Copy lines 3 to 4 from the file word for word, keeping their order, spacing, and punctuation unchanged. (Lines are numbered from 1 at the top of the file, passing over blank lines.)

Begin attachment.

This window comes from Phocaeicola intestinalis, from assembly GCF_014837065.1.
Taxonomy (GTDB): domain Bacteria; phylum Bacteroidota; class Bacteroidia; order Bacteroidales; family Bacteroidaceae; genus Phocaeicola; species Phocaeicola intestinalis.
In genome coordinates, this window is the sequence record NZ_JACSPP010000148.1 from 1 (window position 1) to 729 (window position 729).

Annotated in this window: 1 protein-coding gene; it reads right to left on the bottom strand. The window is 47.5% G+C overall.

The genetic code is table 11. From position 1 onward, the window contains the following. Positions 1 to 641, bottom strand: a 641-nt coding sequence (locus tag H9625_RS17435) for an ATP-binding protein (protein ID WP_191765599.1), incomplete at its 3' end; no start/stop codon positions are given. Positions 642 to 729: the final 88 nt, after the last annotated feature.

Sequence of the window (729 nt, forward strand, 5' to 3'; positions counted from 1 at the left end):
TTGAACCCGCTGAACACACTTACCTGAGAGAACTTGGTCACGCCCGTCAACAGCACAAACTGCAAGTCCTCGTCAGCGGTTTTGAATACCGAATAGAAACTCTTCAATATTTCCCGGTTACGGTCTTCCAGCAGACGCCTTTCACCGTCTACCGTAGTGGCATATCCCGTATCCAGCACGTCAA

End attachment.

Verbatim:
In genome coordinates, this window is the sequence record NZ_JACSPP010000148.1 from 1 (window position 1) to 729 (window position 729).

Annotated in this window: 1 protein-coding gene; it reads right to left on the bottom strand. The window is 47.5% G+C overall.